The band got started in the late '80s, when Sirbo left his former group, the Prom Sluts, and got together, in every sense of the phrase, with his partner in music and life, Priya. Both on and off-stage, she's known exclusively by her first name (think Fergie or Madonna), and together they started creating what one critic called "drug-riddled lo-fi psyche punk," although better minds know it to be psyche-riddled lo-drug punk fi. Their sound was captured on numerous releases, many of which Sirbo jokingly refers to as "vinyl CDs," notably the mid-'90s benchmark Da Bronx Sity Chikn Machine Vol. 2 (Vol. 1 was lost when the master tapes were left in an automobile trunk beneath the Miami sun); the 1993 debut Supergroup 2000; the cleverly titled Four (1997); and classic tunes like "The Ballad of Charlie Pickett," "Whose Got the Nu Amerika/Ikonocrap," and "KLS Love Theme (Love Theme from KLS)."
New material will be released on opening night of Kreamstock via a "7-inch" that was burned by a friend onto 250 CDs for the occasion (and for the Digestive Systems label). The post-neofunk and blues-ska band is also well along on a full-length album they've been tracking at an Oakland studio called New and Improved. It's slated to be released by Starcleaners in 2008. "Robert wants it to be 'crazier'," Priya says with a sigh. "I'm looking forward to doing some sort of tour with it."
The vagaries and mandates of touring (undertaken in a shaky Econoline) motivated Sirbo and Priya to leave South Florida in 1998 to set up their Santa workshop in geographically viable Atlanta, which they now refer to as "the cursed city." Soon after arriving there, Priya suffered a fall that nearly killed her and left her in a wheelchair. Sirbo says that what many don't realize about spinal injury is that, beyond the paralysis, there is ongoing nerve pain that can be overwhelming. He also adds quietly that Priya has, since the day she regained consciousness in a hospital and immediately requested McDonald's French fries, "maintained a great attitude."
After that, they went to Hershey, Pennsylvania, to stay with family while she recuperated. Then it was off to Los Angeles, although the curse of Atlanta continued when bass player Andrew Powell went back for a visit in 2003 — while there, he died, apparently from an overdose. It was a rough turn of events for the happy-go-unlucky band, and it was fitting that Kreamies put their instruments down and took a hiatus. They didn't release another piece of music until last year's Great Plans Laid to Rest, a five-song retrospective of unreleased material from 1999 to 2004. At this point, Jan 9, whose back flips and headstands have animated KLS live shows since the early days in Miami, was still in Los Angeles, but Sirbo and Priya chose to settle in the Bay Area instead. They've been there roughly two years, with Jan eventually coming north to join them. A few ex-scenesters are out there, too, such as Steve Milano (the Funyons), whose band the Onion-Flavored Rings recently recorded a split 7-inch with KLS.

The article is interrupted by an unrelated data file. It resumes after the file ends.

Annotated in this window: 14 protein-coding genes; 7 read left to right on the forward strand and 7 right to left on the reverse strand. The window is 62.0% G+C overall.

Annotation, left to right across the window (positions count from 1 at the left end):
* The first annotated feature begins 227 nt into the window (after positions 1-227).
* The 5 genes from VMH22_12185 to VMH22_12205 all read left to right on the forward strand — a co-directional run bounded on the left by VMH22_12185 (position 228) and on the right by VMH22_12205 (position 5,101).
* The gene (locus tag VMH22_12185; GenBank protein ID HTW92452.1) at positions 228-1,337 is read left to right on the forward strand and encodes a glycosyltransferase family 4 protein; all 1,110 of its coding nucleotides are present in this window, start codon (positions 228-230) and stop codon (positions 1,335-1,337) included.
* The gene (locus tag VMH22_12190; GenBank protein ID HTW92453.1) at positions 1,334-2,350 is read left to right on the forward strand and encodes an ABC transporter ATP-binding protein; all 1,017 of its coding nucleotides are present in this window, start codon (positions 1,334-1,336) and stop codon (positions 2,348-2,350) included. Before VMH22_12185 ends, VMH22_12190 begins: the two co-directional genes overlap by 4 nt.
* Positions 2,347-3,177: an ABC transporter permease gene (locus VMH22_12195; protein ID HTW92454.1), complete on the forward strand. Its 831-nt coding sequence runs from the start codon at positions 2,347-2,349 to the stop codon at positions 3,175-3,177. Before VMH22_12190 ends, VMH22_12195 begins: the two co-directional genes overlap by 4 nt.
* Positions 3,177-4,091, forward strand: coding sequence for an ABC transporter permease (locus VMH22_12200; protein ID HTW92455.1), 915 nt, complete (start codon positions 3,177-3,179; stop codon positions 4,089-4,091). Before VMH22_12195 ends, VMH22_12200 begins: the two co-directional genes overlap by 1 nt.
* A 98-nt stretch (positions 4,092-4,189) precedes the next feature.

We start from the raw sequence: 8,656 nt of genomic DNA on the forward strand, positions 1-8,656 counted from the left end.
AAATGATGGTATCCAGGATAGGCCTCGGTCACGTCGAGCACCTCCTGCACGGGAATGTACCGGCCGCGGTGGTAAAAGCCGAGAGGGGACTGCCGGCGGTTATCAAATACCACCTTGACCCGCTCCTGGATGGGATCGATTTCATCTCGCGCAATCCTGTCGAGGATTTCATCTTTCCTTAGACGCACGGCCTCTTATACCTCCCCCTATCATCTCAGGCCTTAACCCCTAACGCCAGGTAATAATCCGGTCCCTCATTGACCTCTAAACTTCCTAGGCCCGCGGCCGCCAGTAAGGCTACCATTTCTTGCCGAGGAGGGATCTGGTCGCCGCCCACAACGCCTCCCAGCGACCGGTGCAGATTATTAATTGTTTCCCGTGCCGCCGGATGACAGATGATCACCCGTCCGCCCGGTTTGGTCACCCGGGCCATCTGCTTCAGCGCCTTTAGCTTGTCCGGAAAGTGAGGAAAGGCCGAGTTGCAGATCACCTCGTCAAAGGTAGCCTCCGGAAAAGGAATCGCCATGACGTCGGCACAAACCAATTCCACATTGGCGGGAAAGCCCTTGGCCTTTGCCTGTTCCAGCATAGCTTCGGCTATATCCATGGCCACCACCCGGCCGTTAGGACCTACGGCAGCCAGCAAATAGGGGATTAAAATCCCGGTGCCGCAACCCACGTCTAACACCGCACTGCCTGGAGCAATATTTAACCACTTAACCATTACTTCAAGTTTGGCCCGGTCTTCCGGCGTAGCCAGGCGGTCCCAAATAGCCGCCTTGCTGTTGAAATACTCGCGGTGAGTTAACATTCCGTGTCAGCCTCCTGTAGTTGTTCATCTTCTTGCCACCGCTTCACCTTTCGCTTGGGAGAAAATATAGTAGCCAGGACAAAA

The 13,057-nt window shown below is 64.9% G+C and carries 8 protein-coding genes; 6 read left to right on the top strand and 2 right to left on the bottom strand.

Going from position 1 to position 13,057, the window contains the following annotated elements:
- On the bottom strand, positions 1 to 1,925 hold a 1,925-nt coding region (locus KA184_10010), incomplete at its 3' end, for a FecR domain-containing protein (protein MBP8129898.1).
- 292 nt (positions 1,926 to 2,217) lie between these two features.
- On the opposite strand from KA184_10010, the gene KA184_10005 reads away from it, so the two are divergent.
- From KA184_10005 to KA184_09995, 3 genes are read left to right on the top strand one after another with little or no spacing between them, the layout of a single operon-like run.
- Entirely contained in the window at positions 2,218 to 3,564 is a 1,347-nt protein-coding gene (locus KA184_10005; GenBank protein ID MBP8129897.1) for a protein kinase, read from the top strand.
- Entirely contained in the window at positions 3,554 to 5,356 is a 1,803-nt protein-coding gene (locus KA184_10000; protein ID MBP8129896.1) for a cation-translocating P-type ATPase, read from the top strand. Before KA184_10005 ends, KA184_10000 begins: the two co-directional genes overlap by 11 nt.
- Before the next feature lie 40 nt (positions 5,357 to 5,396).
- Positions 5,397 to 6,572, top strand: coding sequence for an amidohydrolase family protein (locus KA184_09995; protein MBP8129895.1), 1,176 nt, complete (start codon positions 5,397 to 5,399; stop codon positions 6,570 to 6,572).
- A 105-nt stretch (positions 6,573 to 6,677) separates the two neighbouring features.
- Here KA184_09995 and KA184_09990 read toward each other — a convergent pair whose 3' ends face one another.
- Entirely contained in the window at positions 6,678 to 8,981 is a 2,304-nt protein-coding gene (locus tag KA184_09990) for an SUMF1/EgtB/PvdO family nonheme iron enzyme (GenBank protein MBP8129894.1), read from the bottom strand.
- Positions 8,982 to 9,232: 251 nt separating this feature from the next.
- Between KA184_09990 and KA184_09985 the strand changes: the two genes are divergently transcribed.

The Santas say the Bay Area is "the opposite" of South Florida: left wing with a hipster mentality, a tendency of neighbors not to be prejudiced ("They actually like us," Priya laughs), and much less emphasis on the dance scene. But still... "We wanted to get that same crazy mad Miami energy we had back in the day," Sirbo says, "so we went haywire finding the coolest bands."
How did the Santas manage to reach from San Francisco to organize an event so redolent of a time gone by, to resurrect an era when South Florida bulged with brilliant rock? How were they able to enlist so many cool bands to play? "To be honest," Sirbo says, "we just asked them."